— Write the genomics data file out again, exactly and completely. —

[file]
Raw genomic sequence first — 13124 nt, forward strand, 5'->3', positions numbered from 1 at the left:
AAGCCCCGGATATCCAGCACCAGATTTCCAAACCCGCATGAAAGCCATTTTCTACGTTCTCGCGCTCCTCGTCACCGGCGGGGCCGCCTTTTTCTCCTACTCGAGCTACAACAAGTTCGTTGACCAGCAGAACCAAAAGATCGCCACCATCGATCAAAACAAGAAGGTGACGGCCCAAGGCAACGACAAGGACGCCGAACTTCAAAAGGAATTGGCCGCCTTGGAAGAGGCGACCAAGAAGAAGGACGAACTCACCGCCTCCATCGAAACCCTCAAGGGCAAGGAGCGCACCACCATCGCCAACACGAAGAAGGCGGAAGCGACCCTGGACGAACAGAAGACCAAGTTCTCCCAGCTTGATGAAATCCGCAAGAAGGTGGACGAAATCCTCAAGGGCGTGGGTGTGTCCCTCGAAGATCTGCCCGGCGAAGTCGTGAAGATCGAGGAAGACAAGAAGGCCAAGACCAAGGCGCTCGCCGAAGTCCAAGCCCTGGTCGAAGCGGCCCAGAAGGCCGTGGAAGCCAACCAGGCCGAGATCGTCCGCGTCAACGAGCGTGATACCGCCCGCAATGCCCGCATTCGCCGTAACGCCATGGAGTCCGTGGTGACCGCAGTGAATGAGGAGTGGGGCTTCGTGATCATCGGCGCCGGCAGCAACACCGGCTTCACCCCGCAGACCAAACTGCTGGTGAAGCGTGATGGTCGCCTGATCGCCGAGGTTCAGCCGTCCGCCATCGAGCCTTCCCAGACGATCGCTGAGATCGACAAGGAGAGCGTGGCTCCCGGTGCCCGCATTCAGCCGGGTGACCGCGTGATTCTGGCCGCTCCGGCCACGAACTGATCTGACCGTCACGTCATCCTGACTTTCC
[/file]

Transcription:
Raw genomic sequence first — 13124 nt, forward strand, 5'->3', positions numbered from 1 at the left:
AAGCCCCGGATATCCAGCACCAGATTTCCAAACCCGCATGAAAGCCATTTTCTACGTTCTCGCGCTCCTCGTCACCGGCGGGGCCGCCTTTTTCTCCTACTCGAGCTACAACAAGTTCGTTGACCAGCAGAACCAAAAGATCGCCACCATCGATCAAAACAAGAAGGTGACGGCCCAAGGCAACGACAAGGACGCCGAACTTCAAAAGGAATTGGCCGCCTTGGAAGAGGCGACCAAGAAGAAGGACGAACTCACCGCCTCCATCGAAACCCTCAAGGGCAAGGAGCGCACCACCATCGCCAACACGAAGAAGGCGGAAGCGACCCTGGACGAACAGAAGACCAAGTTCTCCCAGCTTGATGAAATCCGCAAGAAGGTGGACGAAATCCTCAAGGGCGTGGGTGTGTCCCTCGAAGATCTGCCCGGCGAAGTCGTGAAGATCGAGGAAGACAAGAAGGCCAAGACCAAGGCGCTCGCCGAAGTCCAAGCCCTGGTCGAAGCGGCCCAGAAGGCCGTGGAAGCCAACCAGGCCGAGATCGTCCGCGTCAACGAGCGTGATACCGCCCGCAATGCCCGCATTCGCCGTAACGCCATGGAGTCCGTGGTGACCGCAGTGAATGAGGAGTGGGGCTTCGTGATCATCGGCGCCGGCAGCAACACCGGCTTCACCCCGCAGACCAAACTGCTGGTGAAGCGTGATGGTCGCCTGATCGCCGAGGTTCAGCCGTCCGCCATCGAGCCTTCCCAGACGATCGCTGAGATCGACAAGGAGAGCGTGGCTCCCGGTGCCCGCATTCAGCCGGGTGACCGCGTGATTCTGGCCGCTCCGGCCACGAACTGATCTGACCGTCACGTCATCCTGACTTTCC